Opened on Sunday, January 28, Brunswick’s newest coffee shop, Reverie Coffee House, fills a new niche in the town’s coffee market. Located on 117 Maine Street, Reverie resides where CBD American Shaman used to sit.
Owner Hannah Josseyln and shop manager Kylie Nikas launched their business selling coffee last summer on a trailer parked on Bath Road, Reverie Coffee Trailer. The day before the trailer closed for the season, Josselyn was surprised to learn that 117 Maine Street had opened for lease.
“We converted an old horse trailer, and it was a mobile bar, so it was already set up…. We basically just did the espresso drinks and a small amount of local baked goods every day,” Josselyn said. “We were just trying to get our feet wet with the whole coffee thing, and we were planning on doing that for a couple years, and then we just fell into this spot.”
Nikas said that the menu focuses mostly on coffee but also includes baked goods, which are sourced from Wildflours Gluten-Free Bakery and Hankering Pie. The pair purchases their coffee beans from Time and Tide Coffee in Biddeford.
Josselyn and Nikas were high school friends who grew up in neighboring towns in Vermont but lost touch for several years. After reconnecting online a few years ago, they decided to open a coffee shop together.
“We’ve known each other forever and hadn’t seen each other in ten years,” Nikas said. “[Josselyn] sent me a post on Instagram one day and was like … ‘Every time I see something like this, it reminds me of you.’ We hadn’t talked in forever, and she just said that. And then she said, ‘I want to open up a coffee shop,’ and I said, ‘Me too.’”
Soon after, Reverie was born. The coffee shop is open from 7 a.m. to 2 p.m. Nikas predicts that Reverie will also be open on Tuesday and close every day at 4 p.m once the shop hires more employees.
Customers who were at Reverie on Monday afternoon feel that the shop closes a gap in the Brunswick coffee shop market.
Eric Swanson and Will Butler, residents of West Bath and Brunswick respectively, used to go to Little Dog together to chat for hours and hadn’t found an adequate replacement for that pastime following Little Dog’s closure until Reverie opened.
“Since [Little Dog] closed, I felt like there was a space missing in coffee shops in the area,” Butler said. “[Reverie] is nice because as long as you can find somewhere to sit, it’s pretty quiet and has a relaxed atmosphere.”
Swanson echoed Butler’s sentiment. He visited the Abbey, another newly-opened coffee shop that is housed in Little Dog’s old space, but didn’t find the ambience he imagined.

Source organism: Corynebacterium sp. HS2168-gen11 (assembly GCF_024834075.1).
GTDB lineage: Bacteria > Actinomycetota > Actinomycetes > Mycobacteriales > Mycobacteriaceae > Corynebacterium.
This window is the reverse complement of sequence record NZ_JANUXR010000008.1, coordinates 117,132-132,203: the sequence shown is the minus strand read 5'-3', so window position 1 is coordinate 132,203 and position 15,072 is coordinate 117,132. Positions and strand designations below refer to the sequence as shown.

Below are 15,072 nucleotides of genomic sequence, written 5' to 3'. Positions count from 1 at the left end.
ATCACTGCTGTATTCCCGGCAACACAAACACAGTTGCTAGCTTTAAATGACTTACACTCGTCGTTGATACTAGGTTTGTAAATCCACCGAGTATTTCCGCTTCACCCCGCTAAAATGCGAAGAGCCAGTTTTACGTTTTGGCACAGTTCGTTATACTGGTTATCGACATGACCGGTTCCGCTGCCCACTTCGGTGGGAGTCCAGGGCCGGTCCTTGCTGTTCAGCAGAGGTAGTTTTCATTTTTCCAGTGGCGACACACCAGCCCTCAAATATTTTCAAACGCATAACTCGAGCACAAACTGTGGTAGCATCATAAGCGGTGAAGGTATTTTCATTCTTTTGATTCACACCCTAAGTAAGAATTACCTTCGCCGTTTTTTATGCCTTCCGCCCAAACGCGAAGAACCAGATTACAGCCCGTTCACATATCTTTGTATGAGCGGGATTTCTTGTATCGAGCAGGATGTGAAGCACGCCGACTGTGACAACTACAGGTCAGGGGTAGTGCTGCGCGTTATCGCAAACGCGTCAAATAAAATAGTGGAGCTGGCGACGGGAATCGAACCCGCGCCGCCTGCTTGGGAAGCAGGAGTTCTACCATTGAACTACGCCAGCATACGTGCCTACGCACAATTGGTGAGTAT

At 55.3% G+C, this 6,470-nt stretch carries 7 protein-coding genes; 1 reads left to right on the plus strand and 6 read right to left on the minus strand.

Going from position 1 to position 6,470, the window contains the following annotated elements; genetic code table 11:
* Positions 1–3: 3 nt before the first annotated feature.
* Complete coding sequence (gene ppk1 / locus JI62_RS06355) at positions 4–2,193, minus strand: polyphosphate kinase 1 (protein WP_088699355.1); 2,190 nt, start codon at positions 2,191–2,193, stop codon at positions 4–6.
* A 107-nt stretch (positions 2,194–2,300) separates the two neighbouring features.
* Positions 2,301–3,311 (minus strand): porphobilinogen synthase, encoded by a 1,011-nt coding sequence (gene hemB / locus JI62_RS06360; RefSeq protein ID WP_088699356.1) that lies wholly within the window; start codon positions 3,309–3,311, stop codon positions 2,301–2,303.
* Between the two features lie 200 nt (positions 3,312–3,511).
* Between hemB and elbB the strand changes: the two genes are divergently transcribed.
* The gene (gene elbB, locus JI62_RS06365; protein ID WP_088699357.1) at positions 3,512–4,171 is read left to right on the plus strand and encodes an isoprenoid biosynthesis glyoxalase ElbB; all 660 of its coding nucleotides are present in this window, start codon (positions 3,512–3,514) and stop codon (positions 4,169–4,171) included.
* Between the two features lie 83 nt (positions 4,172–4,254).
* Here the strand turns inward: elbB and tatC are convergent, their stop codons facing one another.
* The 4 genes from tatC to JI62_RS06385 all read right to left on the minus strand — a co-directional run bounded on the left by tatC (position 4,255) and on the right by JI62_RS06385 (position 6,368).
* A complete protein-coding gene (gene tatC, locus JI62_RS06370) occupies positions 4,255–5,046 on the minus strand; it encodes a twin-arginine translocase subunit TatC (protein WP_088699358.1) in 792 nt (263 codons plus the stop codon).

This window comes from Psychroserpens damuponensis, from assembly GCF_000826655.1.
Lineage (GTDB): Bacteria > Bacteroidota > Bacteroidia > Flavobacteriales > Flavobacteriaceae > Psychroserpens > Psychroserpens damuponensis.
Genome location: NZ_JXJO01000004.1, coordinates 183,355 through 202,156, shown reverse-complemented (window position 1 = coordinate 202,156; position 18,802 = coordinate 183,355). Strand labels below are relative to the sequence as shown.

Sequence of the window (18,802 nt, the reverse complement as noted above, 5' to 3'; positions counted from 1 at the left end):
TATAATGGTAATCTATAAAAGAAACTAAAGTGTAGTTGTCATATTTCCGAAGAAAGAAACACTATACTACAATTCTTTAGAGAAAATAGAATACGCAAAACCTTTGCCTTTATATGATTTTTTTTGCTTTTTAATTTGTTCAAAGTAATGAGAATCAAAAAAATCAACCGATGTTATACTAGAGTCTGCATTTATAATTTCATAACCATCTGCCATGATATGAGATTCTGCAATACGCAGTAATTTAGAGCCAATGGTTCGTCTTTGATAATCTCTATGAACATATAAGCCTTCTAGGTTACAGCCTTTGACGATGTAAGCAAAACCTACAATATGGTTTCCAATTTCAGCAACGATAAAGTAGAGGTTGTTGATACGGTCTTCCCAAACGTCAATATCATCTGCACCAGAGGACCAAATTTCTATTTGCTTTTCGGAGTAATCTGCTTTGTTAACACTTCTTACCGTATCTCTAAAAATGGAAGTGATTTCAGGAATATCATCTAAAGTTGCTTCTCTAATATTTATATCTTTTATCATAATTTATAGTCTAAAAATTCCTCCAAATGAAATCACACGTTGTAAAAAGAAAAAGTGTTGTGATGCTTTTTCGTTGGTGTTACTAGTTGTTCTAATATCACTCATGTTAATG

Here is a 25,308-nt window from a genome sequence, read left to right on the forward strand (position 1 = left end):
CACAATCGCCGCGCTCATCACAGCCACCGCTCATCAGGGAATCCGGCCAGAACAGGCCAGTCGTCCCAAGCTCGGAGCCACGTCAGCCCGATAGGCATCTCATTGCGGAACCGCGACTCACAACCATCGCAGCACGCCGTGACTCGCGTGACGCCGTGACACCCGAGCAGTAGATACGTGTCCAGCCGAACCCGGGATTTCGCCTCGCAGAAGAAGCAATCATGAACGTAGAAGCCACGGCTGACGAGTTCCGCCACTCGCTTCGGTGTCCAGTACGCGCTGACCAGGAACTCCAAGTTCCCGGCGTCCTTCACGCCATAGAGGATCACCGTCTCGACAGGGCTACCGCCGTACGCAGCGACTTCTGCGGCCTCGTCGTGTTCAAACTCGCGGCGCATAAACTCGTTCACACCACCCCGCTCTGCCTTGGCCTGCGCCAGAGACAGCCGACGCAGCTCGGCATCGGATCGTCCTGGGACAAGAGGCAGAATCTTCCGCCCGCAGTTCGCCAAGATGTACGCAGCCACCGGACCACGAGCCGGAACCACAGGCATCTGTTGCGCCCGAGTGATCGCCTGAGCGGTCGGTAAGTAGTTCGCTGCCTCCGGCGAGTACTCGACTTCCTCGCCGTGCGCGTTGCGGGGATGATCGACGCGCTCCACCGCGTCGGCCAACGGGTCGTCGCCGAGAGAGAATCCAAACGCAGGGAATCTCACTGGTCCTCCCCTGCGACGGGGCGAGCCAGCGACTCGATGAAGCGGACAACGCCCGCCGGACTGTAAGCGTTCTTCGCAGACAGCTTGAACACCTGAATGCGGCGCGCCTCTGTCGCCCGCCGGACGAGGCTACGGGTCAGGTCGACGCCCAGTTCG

“I had tried the Abbey, but I felt kind of out of place with the liquor in there too,” Swanson said. “I went at 3 p.m. in the afternoon—people were drinking at the bar, and I went over to the window to drink my coffee. I like this atmosphere better.”
Brunswick resident Brian Christopher said he appreciates Reverie’s early opening and late closing times.
“I love an afternoon coffee, and there’s not a ton of places in Brunswick to get coffee after 1 p.m.,” Christopher said. “It’s also nice that they open at 7 a.m. because I come into work early.”
Nikas does not believe that Reverie is not in competition with other Brunswick coffee shops, despite concerns she’s heard that the Brunswick coffee market is oversaturated.
“I think [each coffee shop] brings something completely different to the table … and we’ve gotten really good feedback that people need this,” Nikas said. “I’ve heard that the Abbey focuses more on cocktails, and they’re more restaurant-style: They offer food, sandwiches, stuff like that whereas we don’t. We’re mainly just focused on the coffee part of it.”
Nikas mentioned that they want to introduce “funky” drinks and have plans to add a mushroom latte to their menu. A mushroom latte, she explained, blends a powder mix of adaptogens (plant substances used to manage stress) like reishi and ashwagandha with steamed milk.
“It’s delicious, it’s good for your brain health,” Nikas said. “And there’s no caffeine, so [for] people who can’t have caffeine, that’s always an option for them.”
Josselyn, her husband and Nikas spent the last couple months refining the shop’s atmosphere. White walls decorated by pothos plants, macramé wall hangings, a pastel pink arch and a mural of a bird set the tone for their comforting space.
“Our aesthetic is earthy and plants and boho, and we love using the wall space for local artists,” Josselyn said. “We have a bunch of lounge chairs, but we also have benches if people want to sit and do work. We’ve got old books we’ve thrifted, so you can grab a book and chill. We have the floor lamps, which I think makes it look and feel homey.”
An area in the back corner of the shop also features a playset for kids.
“The kid area was really well-received, and I’m a mother myself, so I definitely appreciate it,” Josselyn said. “[Reverie] is very family-oriented but also a workspace for people to relax.”
Josselyn said that she and her co-workers plan to host evening events outside of shop hours in the near future.
“We’ve had interest in a book club, a crochet club. We want to do open mics, readings for kids [on] Sunday mornings, different movie nights, midterm study sessions” Josselyn said. “We just want to optimize the space that we have for the community, being open to whatever anybody wants.”
Josselyn shared that she named Reverie after the state of mind that she’s found coffee shops can inspire.
“Reverie means getting lost in one’s daydreams,” Josselyn said. “A coffee shop is somewhere people can come and get lost in a book or talk with a friend or meet a stranger and just get away from the world’s craziness.”
Nikas has long been drawn to coffee shops for those exact reasons.
“I found a lot of coffee shops when I was in college to go do homework and escape,” Nikas said. “So it’s always been a big draw. Everywhere I go, I don’t go to bars; I find a coffee shop.”